The World Mate Emergency Hospital in Battambang – this is where I’ve been for most of the last month [ending in April], helping Anne McCormick with her activities programme. It’s a lovely hospital, with restful greenery and bougainvillaea gardens. There are two big wards of about 32 beds each, one for men, one for women and children. Then an infection ward, and ICU, plus a few rooms for private patients. The main cases that come here are amputees and broken bones. Cambodia still struggles with unexploded landmines, so there are more amputees. It wasn’t too gory, mostly things were nicely bandaged up.
It's a Japanese funded hospital (Handa Foundation) – though minimally. There are a few expat staff in there, which apparently means fewer mis-diagnoses, because their qualifications were most probably a lot more in-depth, their degrees earned not purchased. Cambodia is still suffering significantly from the Pol Pot regime, and education has a long way still to go.
Nurses didn’t seem to have much to do! Surprisingly. Same as restaurant staff. How do we find so much to do in New Zealand. Surely there are the same tasks? Nurses here were usually congregated at the end of the ward, on their phones. They blocked facebook on staff wifi for obvious reasons. But the ward was clean, wounds dressed, nobody died last month (I think). Maybe there’s less paperwork and peer pressure. They get US$1 an hour. Rent is upwards from about $50 per month as far as I can tell. I find myself thinking, well, if you’re in a DINK situation, that’s just enough for eating, maybe, you can survive. But then, all it takes is one emergency, a broken leg, a stolen motorcycle/bicycle, a funeral or wedding. What then? Not to mention kids at school, needing clothes etc. It’s tough.
Every patient at the hospital had a family member or a friend there 24/7 to help them with bathroom tasks, food etc. Its tough on the family member if they had to stop work! They sleep on the floor by the patients’ beds, but apparently they’d mostly sleep on a mat on the floor at home anyway, so its no different.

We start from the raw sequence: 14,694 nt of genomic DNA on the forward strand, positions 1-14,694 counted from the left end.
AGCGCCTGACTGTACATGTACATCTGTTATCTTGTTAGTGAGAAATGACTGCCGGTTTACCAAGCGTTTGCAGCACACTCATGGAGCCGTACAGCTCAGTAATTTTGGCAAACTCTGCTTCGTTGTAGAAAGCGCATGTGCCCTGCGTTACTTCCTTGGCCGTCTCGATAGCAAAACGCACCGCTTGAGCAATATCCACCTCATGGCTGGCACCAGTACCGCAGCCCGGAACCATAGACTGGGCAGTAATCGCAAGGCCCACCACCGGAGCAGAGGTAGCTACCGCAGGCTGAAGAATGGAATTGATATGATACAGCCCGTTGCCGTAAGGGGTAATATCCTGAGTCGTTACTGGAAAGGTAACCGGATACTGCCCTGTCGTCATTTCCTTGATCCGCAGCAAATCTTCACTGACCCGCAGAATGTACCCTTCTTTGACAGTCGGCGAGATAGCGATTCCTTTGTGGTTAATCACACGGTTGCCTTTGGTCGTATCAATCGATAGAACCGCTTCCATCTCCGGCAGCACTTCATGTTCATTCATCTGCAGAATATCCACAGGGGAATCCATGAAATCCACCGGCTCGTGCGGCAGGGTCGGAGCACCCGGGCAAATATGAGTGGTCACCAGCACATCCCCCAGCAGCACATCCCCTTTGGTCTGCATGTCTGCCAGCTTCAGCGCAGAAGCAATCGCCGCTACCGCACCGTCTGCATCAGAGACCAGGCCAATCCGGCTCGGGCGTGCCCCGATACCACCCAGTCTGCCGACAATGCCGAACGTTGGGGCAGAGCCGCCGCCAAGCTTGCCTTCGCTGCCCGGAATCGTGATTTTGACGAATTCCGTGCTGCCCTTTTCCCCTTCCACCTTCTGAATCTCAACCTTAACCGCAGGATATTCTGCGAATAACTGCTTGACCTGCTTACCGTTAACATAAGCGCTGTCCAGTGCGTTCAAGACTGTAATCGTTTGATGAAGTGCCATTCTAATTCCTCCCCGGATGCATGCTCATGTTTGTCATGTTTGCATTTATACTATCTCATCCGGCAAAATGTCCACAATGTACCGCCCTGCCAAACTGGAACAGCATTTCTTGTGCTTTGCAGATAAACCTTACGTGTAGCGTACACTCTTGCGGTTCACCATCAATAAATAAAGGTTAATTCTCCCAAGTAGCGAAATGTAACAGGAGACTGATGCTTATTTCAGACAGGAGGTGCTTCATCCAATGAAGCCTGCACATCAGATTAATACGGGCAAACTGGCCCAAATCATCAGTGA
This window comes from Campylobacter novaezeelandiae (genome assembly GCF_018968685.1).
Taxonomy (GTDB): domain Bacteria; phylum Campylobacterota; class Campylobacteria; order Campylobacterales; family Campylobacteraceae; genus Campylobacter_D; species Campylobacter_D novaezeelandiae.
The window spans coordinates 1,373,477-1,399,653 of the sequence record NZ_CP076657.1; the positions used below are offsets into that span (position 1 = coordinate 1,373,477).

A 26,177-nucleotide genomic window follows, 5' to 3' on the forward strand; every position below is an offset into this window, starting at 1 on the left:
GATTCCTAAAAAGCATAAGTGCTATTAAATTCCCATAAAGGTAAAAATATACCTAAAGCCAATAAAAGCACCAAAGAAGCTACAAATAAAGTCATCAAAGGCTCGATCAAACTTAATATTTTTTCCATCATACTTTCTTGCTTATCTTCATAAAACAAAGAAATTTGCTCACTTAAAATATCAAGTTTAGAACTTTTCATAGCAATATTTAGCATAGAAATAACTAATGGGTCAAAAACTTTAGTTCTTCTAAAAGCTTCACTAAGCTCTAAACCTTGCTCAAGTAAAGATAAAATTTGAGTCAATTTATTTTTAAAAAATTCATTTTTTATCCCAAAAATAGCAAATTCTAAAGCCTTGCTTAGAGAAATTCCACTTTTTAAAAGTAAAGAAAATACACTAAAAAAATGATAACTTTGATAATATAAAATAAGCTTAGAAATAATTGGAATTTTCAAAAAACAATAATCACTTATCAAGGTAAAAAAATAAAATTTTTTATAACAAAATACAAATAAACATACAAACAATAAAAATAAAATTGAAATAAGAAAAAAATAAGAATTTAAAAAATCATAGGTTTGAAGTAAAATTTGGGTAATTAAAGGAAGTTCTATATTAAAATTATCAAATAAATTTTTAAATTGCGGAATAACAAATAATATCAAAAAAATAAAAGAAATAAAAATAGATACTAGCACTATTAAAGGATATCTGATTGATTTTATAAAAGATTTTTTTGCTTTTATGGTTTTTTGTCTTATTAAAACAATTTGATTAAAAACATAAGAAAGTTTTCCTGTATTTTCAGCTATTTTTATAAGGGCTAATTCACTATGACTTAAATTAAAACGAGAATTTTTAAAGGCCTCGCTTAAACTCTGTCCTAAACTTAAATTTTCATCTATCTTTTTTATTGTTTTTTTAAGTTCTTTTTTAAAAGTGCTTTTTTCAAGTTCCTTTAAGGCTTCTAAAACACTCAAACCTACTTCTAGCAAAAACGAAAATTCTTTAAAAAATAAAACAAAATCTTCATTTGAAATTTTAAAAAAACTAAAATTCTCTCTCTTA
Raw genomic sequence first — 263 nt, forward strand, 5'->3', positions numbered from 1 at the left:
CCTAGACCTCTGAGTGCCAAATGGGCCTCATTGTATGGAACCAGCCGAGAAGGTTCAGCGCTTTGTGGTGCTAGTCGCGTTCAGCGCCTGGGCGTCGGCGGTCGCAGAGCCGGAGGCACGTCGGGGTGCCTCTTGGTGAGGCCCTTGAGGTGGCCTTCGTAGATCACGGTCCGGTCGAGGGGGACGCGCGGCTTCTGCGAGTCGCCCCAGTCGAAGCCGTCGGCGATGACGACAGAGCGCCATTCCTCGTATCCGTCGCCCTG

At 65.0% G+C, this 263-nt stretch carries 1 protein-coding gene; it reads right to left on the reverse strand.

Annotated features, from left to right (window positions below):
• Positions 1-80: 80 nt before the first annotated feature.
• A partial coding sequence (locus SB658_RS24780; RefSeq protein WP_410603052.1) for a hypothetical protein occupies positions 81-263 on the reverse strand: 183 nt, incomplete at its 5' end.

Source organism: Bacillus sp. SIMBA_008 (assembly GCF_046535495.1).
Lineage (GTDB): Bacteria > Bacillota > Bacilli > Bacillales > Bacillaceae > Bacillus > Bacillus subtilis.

Anthony & Anne – so lovely to stay with a kiwi couple. They have been so kind, helping me with how to get around, lots of lifts, some ice-creams, and the loan of some useful items like a kettle and chilly bin to help when I moved into a guesthouse in town. Thank you both.
Anthony’s role there has been to start a Social Work department. This has had challenges, since social work isn’t really a ‘thing’ in Cambodia. It is now! I don’t know too much about what’s involved, but it's such a helpful and necessary gap being filled! He’s been training up a fantastic team, who have benefited from all his NZ Social work training and experience. The department is practically running itself now, which is a huge achievement. It’s the funny role of most mission work – to make yourself redundant. I’ve so enjoyed Anthony’s humour, good sense, cheeky grin, and strong faith.
I’ve spent most of the time with Anne with her activities program at the hospital. I’m so impressed that she’s built it up so much over the years. There's now a room with cupboards, heaps of books and resources, and one paid staff member to help. A few years ago, it had no walls even. I can’t imagine it with no aircon, and no cupboards to lock, trolleys to push etc. Thanks to all overseas suppliers and fundraisers of good things.
Anne is a librarian by trade, so unsurprisingly, everything works highly efficiently, and is well-categorised, numbered and labelled. She used to lend the books out for a few days at a time, but found many were going missing, hence the trolley system. It takes 1-1.5 hours to take the books round in the morning, let them choose, write down the number. They are collected after 4pm. Patients definitely perk up when the books and puzzles trolleys come round. We do games in the afternoons 1-3 times a week.